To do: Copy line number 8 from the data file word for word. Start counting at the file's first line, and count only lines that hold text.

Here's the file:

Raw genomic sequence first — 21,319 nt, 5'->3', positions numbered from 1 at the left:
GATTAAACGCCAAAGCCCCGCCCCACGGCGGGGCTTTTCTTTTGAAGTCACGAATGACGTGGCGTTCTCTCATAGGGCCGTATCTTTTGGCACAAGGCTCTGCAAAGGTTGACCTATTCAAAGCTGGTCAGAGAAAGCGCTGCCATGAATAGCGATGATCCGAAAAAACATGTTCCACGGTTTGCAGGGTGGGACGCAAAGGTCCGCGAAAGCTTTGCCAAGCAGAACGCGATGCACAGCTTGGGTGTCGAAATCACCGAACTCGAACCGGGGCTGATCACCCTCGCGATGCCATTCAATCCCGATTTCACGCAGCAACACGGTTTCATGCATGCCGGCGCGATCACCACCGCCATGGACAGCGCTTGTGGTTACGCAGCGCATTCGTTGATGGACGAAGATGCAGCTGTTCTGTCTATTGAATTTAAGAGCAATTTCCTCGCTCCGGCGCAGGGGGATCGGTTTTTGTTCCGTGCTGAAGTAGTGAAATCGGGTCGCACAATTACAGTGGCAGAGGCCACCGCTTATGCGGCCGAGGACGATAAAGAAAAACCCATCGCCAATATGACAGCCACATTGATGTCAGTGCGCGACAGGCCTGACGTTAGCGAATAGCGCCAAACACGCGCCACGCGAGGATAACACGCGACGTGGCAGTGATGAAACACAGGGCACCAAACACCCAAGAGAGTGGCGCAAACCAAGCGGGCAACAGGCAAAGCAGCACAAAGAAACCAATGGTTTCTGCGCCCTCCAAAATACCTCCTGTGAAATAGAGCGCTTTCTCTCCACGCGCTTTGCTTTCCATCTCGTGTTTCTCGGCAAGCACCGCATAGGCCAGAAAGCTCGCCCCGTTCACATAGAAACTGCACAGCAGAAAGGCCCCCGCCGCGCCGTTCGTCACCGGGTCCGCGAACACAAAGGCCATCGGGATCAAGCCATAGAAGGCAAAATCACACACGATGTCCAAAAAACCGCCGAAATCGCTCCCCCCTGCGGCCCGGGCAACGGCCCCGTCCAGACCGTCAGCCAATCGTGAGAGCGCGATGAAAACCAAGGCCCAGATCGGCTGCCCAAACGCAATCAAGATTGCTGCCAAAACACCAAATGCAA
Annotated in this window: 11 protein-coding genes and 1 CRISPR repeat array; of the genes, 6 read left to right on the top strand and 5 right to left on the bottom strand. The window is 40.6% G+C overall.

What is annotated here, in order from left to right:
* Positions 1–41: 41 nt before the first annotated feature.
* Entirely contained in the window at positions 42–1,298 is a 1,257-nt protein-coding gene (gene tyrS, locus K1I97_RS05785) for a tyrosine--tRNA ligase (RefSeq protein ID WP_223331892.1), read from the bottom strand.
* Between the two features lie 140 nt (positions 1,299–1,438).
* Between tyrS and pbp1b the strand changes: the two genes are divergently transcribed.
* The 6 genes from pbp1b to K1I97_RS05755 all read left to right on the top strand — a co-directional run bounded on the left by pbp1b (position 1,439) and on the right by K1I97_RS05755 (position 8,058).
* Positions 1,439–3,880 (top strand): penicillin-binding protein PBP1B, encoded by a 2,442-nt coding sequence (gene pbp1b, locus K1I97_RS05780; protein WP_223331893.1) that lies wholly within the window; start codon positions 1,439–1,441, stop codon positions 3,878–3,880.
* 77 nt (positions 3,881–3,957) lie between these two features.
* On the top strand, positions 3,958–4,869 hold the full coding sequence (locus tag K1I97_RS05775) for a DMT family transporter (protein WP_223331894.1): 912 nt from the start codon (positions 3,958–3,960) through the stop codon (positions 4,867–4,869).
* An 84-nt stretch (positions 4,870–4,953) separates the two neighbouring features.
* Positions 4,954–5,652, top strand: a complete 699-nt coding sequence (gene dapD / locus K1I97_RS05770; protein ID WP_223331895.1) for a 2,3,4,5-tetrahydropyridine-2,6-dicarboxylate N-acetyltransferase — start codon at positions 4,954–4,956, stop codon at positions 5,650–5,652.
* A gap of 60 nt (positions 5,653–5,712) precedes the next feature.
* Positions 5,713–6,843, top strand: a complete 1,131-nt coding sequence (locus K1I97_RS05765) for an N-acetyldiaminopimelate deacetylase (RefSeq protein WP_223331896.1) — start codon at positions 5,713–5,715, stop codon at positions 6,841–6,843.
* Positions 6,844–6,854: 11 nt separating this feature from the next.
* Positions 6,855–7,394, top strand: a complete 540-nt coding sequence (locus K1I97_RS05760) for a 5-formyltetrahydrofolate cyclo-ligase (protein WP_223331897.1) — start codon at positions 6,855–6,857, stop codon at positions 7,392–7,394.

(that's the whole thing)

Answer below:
* Between tyrS and pbp1b the strand changes: the two genes are divergently transcribed.